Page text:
Nina Totenberg

Nina Totenberg is NPR's award-winning legal affairs correspondent. Her reports air regularly on NPR's critically acclaimed newsmagazines All Things Considered, Morning Edition, and Weekend Edition.

Totenberg's coverage of the Supreme Court and legal affairs has won her widespread recognition. Newsweek says, "The mainstays [of NPR] are Morning Edition and All Things Considered. But the creme de la creme is Nina Totenberg."

In 1991, her ground-breaking report about University of Oklahoma Law Professor Anita Hill's allegations of sexual harassment by Judge Clarence Thomas led the Senate Judiciary Committee to re-open Thomas's Supreme Court confirmation hearings to consider Hill's charges. NPR received the prestigious George Foster Peabody Award for its gavel-to-gavel coverage — anchored by Totenberg — of both the original hearings and the inquiry into Anita Hill's allegations, and for Totenberg's reports and exclusive interview with Hill.

That same coverage earned Totenberg additional awards, among them: the Long Island University George Polk Award for excellence in journalism; the Sigma Delta Chi Award from the Society of Professional Journalists for investigative reporting; the Carr Van Anda Award from the Scripps School of Journalism; and the prestigious Joan S. Barone Award for excellence in Washington-based national affairs/public policy reporting, which also acknowledged her coverage of Justice Thurgood Marshall's retirement.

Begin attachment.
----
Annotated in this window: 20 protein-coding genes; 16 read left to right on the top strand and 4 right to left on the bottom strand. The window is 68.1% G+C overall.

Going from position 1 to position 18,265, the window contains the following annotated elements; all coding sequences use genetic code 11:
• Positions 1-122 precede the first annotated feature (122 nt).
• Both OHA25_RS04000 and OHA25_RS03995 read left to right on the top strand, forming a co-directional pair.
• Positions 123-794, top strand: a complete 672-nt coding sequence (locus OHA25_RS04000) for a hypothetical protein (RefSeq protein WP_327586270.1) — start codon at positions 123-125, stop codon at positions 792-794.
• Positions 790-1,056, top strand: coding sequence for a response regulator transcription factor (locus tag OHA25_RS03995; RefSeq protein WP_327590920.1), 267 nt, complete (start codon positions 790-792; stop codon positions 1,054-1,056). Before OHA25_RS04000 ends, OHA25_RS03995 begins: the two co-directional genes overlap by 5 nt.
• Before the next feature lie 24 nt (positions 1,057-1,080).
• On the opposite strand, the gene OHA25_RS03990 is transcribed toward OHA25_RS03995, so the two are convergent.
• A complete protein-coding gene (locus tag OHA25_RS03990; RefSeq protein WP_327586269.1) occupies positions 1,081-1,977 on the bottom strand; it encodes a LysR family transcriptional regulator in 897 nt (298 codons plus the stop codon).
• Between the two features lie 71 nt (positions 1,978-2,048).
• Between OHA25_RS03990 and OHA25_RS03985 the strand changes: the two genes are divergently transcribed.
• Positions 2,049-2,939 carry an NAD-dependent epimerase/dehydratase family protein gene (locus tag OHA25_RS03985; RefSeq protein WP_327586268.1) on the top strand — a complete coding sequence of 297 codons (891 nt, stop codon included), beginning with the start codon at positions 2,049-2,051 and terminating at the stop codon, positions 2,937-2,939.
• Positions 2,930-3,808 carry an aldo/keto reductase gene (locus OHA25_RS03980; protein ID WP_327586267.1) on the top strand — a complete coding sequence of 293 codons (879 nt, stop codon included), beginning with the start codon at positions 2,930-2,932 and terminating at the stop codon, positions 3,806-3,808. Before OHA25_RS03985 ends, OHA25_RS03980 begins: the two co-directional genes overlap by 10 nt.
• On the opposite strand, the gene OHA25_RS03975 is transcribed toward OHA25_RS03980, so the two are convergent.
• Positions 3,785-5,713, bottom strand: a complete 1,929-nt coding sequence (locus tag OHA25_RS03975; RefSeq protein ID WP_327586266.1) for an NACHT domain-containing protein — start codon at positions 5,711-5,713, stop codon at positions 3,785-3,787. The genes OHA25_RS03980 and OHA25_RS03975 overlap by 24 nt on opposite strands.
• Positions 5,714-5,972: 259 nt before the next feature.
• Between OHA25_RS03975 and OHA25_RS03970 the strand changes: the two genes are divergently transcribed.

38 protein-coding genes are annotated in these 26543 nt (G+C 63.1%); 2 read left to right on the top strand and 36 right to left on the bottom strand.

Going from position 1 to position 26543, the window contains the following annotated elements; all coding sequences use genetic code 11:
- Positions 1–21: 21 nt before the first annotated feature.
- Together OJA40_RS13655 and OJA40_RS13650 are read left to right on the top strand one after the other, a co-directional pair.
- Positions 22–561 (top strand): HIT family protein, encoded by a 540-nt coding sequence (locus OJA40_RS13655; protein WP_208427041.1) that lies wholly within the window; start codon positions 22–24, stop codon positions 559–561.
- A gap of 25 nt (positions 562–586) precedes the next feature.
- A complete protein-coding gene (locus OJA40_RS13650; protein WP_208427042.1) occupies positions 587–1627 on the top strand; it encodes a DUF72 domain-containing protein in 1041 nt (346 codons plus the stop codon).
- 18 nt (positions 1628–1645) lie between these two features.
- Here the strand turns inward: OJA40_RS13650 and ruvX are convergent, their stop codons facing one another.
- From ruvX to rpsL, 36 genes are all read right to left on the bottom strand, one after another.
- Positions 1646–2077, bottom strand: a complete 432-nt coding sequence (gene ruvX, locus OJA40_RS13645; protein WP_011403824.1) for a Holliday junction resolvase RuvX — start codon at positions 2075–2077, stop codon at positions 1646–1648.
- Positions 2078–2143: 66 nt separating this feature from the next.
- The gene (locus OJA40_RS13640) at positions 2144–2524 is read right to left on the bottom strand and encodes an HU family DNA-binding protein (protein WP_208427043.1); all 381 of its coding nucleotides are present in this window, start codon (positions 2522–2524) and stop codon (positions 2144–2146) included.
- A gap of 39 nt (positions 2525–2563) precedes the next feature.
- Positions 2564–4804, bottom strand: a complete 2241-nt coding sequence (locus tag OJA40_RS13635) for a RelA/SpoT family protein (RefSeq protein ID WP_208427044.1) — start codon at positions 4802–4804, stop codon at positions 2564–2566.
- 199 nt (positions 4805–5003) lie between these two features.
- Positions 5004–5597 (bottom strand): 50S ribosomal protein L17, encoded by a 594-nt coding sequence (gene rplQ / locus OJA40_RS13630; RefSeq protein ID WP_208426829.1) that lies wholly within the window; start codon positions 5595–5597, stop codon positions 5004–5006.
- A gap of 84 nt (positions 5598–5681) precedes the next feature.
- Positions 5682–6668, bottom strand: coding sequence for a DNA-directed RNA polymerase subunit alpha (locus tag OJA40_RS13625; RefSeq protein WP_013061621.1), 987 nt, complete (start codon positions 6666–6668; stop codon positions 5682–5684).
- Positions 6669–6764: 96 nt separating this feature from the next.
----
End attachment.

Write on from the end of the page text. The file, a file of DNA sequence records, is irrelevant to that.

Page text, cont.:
Totenberg was named Broadcaster of the Year and honored with the 1998 Sol Taishoff Award for Excellence in Broadcasting from the National Press Foundation. She is the first radio journalist to receive the award. She is also the recipient of the American Judicature Society's first-ever award honoring a career body of work in the field of journalism and the law. In 1988, Totenberg won the Alfred I. duPont-Columbia University Silver Baton for her coverage of Supreme Court nominations. The jurors of the award stated, "Ms. Totenberg broke the story of Judge (Douglas) Ginsburg's use of marijuana, raising issues of changing social values and credibility with careful perspective under deadline pressure."

Totenberg has been honored seven times by the American Bar Association for continued excellence in legal reporting and has received a number of honorary degrees. On a lighter note, in 1992 and 1988 Esquire magazine named her one of the "Women We Love".

A frequent contributor to major newspapers and periodicals, she has published articles in The New York Times Magazine, The Harvard Law Review, The Christian Science Monitor, Parade Magazine, New York Magazine, and others.

Before joining NPR in 1975, Totenberg served as Washington editor of New Times Magazine, and before that she was the legal affairs correspondent for the National Observer.

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President Trump recently tweeted an unusual suggestion - all agree the U.S. president has the complete power to pardon. Which raised the question, can the president pardon himself? Legal affairs correspondent Nina Totenberg went to find that out.

By now, we can probably say that Justice Anthony Kennedy is not retiring from the U.S. Supreme Court. The word "probably" is apt because nothing is certain about the plans of this or any other Supreme Court justice when it comes to ending his or her service on the nation's highest court.

But this week, the court wrapped up the current term, and Kennedy, who turns 81 in July, seems to have decided to stay on the job — at least for the coming term.

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The U.S. Supreme Court has wrapped up its current term with a draft of opinion, some with potentially historic ramifications. NPR legal affairs correspondent Nina Totenberg reports.

Updated at 7 p.m. ET

The U.S. Supreme Court ruled Monday that taxpayer-funded grants for playgrounds available to nonprofits under a state program could not be denied to a school run by a church.